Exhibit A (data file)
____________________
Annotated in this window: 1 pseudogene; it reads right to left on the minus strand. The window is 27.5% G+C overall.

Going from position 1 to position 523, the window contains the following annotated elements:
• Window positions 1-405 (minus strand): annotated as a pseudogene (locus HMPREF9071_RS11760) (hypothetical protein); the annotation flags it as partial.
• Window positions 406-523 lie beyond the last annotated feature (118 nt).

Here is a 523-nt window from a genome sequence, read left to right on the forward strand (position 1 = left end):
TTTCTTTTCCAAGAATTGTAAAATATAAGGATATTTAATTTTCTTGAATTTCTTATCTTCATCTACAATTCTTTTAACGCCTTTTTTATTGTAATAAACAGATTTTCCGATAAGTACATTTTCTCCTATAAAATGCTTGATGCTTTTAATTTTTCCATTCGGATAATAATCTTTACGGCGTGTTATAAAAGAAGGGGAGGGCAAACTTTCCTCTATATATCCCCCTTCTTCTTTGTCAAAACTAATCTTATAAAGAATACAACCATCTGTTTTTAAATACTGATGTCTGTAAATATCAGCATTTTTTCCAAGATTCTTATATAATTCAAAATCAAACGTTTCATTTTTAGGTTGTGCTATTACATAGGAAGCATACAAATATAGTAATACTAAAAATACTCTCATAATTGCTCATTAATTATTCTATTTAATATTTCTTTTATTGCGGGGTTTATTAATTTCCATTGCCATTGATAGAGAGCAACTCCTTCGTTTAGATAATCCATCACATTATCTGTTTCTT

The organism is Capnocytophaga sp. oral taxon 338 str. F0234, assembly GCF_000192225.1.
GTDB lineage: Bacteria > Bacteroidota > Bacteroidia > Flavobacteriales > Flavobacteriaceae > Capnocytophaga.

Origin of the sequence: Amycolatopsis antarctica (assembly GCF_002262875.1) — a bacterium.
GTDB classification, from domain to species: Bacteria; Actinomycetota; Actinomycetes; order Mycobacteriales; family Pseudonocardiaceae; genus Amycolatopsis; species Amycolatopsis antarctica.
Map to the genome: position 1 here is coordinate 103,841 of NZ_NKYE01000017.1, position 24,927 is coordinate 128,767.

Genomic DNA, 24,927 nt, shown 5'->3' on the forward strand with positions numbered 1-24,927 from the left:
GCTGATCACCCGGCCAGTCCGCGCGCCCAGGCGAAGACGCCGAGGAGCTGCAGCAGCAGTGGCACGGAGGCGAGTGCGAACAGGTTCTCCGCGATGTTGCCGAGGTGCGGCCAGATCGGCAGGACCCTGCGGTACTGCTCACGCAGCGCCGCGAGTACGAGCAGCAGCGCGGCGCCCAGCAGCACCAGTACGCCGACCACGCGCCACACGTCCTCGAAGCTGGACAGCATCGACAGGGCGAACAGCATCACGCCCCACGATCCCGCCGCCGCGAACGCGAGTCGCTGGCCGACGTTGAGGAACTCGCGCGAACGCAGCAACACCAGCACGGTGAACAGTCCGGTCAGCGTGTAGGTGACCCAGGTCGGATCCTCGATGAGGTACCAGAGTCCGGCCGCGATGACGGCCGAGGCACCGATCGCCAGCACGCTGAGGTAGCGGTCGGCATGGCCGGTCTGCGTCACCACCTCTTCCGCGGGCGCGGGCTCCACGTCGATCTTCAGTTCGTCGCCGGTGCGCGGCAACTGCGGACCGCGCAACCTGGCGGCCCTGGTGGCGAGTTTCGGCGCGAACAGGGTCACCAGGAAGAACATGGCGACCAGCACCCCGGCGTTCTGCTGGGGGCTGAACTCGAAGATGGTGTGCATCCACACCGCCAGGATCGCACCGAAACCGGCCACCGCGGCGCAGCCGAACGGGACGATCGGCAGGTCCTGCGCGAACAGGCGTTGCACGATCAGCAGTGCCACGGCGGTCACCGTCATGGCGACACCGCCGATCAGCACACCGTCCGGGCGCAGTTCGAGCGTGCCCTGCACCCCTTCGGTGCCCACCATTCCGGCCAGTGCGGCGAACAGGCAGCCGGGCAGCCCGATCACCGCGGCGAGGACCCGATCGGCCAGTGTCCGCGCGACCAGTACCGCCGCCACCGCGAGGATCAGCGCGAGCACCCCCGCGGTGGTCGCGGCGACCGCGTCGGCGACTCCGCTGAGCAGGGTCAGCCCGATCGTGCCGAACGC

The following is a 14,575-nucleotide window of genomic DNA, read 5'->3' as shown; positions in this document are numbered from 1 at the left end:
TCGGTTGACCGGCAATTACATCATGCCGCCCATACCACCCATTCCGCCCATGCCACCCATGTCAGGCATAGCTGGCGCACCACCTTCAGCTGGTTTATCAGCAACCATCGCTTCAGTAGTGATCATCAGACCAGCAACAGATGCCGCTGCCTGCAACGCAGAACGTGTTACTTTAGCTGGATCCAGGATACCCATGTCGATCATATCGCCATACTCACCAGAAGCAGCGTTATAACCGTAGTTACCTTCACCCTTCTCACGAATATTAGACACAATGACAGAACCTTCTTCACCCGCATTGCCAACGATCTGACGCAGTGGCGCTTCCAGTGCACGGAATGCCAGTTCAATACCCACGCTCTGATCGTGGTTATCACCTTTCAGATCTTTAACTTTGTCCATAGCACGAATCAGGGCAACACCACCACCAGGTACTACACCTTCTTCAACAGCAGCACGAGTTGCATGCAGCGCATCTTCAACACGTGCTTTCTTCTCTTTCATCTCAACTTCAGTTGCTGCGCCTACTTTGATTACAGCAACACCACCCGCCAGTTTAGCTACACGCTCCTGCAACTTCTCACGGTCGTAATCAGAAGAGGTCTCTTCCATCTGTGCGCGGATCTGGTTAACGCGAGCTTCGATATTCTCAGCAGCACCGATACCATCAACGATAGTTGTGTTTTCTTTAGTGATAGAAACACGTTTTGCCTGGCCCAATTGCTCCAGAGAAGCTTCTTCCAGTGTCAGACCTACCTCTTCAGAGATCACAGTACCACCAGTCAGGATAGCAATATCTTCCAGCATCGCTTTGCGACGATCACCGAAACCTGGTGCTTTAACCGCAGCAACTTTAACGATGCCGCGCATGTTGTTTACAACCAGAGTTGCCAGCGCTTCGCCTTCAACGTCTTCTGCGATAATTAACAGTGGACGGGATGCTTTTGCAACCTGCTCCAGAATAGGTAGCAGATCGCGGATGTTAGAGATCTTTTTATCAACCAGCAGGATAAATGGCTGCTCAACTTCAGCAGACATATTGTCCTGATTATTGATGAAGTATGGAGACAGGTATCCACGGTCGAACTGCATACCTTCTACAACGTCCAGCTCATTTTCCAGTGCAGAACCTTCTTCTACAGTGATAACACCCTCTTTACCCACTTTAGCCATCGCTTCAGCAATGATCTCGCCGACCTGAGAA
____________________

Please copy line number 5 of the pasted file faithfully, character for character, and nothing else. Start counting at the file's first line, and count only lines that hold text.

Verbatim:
Here is a 523-nt window from a genome sequence, read left to right on the forward strand (position 1 = left end):